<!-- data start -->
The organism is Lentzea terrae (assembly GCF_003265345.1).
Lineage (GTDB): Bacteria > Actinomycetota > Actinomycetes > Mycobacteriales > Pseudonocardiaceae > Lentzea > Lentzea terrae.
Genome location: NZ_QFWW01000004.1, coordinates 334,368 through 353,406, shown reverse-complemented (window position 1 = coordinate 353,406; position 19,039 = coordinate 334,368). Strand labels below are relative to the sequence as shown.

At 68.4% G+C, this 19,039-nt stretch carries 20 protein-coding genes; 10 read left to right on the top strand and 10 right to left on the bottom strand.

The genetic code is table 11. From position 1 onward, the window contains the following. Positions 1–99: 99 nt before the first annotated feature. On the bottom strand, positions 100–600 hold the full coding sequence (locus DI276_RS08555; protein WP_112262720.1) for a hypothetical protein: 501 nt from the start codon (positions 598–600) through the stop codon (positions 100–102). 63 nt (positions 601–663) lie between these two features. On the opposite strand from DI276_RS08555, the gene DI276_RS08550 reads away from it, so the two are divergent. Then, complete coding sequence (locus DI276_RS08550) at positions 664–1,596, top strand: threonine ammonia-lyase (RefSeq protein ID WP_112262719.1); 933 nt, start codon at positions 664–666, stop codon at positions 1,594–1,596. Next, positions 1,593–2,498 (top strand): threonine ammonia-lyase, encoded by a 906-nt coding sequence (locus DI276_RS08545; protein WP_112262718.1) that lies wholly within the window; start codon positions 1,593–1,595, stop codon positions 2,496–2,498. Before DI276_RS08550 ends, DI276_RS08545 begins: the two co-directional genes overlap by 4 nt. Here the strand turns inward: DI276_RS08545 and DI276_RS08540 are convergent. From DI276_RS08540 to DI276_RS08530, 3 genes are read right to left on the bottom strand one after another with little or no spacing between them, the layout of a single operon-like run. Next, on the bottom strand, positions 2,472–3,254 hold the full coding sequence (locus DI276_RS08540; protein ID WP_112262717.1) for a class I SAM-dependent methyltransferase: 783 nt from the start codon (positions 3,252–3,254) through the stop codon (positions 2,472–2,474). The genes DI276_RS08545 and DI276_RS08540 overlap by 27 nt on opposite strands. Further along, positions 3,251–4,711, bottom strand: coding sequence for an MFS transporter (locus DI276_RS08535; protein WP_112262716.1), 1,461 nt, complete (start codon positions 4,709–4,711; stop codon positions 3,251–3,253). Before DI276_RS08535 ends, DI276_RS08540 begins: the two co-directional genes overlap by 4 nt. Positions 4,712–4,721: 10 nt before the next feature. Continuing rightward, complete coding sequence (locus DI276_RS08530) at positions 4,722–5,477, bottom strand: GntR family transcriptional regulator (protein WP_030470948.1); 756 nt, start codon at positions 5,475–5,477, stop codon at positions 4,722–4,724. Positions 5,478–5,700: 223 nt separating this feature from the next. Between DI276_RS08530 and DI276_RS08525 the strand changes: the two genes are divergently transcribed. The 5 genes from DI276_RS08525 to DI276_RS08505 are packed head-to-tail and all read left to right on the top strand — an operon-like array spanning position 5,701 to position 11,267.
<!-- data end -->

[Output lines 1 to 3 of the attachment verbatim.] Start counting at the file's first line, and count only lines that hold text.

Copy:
The organism is Lentzea terrae (assembly GCF_003265345.1).
Lineage (GTDB): Bacteria > Actinomycetota > Actinomycetes > Mycobacteriales > Pseudonocardiaceae > Lentzea > Lentzea terrae.
Genome location: NZ_QFWW01000004.1, coordinates 334,368 through 353,406, shown reverse-complemented (window position 1 = coordinate 353,406; position 19,039 = coordinate 334,368). Strand labels below are relative to the sequence as shown.